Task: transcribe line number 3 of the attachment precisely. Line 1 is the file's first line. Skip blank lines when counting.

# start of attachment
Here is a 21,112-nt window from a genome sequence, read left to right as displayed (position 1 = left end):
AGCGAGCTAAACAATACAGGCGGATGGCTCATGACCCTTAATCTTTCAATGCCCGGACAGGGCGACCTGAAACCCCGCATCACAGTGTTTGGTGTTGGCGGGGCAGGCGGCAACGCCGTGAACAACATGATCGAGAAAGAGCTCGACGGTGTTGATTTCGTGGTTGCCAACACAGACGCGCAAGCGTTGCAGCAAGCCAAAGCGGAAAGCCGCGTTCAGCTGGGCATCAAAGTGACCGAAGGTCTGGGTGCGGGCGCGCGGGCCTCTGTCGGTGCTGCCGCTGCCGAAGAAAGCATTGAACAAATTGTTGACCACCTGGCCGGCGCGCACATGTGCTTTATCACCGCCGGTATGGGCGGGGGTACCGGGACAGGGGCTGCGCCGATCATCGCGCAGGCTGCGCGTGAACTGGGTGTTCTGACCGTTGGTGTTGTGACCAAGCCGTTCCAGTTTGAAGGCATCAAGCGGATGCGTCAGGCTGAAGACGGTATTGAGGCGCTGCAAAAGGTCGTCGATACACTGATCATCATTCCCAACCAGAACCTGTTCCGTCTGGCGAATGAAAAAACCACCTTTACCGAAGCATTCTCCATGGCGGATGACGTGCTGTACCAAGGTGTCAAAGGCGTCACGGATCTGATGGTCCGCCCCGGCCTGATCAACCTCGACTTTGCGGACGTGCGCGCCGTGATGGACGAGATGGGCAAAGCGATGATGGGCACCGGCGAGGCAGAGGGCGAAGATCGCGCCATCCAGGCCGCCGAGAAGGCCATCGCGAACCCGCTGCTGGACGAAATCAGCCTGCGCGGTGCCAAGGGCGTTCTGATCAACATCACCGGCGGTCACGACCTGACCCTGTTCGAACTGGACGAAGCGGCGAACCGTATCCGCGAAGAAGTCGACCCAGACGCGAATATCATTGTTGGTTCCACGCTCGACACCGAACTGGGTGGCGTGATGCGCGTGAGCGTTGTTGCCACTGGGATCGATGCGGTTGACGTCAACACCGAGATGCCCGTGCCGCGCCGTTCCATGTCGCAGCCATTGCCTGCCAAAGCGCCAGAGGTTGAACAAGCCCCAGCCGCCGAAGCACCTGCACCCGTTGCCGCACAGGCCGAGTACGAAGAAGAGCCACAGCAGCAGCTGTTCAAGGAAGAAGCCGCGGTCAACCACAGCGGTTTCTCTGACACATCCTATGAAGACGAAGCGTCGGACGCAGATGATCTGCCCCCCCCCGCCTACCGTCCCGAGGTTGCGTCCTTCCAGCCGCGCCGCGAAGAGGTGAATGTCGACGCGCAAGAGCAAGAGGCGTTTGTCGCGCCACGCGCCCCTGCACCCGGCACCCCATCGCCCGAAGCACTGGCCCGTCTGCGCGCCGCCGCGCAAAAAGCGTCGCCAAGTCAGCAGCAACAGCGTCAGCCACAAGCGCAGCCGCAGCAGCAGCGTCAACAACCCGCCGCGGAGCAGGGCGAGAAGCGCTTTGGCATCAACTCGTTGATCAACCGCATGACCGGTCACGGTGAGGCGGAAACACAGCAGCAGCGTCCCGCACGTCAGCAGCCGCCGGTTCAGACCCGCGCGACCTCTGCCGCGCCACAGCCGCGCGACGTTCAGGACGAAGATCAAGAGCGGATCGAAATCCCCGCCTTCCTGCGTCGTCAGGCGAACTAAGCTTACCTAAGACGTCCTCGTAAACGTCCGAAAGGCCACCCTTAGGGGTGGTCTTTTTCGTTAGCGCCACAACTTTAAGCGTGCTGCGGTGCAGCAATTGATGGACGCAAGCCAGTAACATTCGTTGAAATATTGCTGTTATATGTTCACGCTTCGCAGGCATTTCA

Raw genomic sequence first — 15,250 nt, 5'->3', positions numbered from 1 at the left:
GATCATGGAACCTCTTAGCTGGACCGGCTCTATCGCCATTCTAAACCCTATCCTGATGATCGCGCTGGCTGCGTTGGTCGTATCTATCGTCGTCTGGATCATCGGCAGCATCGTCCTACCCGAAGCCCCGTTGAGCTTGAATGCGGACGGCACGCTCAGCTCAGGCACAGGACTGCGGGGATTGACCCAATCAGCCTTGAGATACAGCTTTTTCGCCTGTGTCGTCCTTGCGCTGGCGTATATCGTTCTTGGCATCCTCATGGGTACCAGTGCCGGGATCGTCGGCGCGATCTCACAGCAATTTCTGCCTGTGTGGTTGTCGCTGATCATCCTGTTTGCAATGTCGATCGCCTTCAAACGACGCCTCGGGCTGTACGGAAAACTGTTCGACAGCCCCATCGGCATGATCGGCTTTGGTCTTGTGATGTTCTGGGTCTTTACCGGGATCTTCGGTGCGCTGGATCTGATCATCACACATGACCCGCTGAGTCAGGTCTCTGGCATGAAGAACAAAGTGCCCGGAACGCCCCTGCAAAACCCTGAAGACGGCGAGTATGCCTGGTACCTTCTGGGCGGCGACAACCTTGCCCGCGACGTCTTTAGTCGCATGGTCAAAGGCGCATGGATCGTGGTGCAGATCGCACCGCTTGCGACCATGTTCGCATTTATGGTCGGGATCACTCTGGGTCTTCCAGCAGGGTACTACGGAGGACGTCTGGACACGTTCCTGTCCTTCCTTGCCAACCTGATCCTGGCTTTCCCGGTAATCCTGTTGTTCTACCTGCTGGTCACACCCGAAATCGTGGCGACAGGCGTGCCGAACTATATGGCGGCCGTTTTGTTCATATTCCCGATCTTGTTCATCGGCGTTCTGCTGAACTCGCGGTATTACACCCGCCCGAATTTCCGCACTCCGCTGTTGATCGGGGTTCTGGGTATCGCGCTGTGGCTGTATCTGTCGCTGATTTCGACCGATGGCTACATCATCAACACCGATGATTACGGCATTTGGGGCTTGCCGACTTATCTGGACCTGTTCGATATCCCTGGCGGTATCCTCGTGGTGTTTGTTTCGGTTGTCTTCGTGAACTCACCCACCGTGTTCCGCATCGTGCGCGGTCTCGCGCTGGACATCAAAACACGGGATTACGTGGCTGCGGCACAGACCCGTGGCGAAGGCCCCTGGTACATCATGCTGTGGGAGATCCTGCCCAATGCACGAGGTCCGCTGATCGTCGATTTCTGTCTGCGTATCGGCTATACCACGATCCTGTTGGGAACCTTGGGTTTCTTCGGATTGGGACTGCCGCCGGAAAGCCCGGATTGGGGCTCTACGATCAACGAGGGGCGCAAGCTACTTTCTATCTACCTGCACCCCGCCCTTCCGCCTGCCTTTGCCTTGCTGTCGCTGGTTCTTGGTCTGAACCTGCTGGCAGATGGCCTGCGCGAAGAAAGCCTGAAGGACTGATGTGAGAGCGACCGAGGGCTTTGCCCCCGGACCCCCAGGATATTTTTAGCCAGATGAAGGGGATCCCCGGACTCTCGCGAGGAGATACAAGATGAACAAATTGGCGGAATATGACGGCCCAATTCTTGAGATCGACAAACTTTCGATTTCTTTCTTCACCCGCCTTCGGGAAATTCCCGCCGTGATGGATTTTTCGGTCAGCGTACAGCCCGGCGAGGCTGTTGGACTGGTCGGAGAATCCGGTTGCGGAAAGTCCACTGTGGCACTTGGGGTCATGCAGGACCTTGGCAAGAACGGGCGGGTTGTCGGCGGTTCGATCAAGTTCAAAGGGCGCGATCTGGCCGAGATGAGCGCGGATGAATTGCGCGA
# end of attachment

Raw genomic sequence first — 15,250 nt, 5'->3', positions numbered from 1 at the left: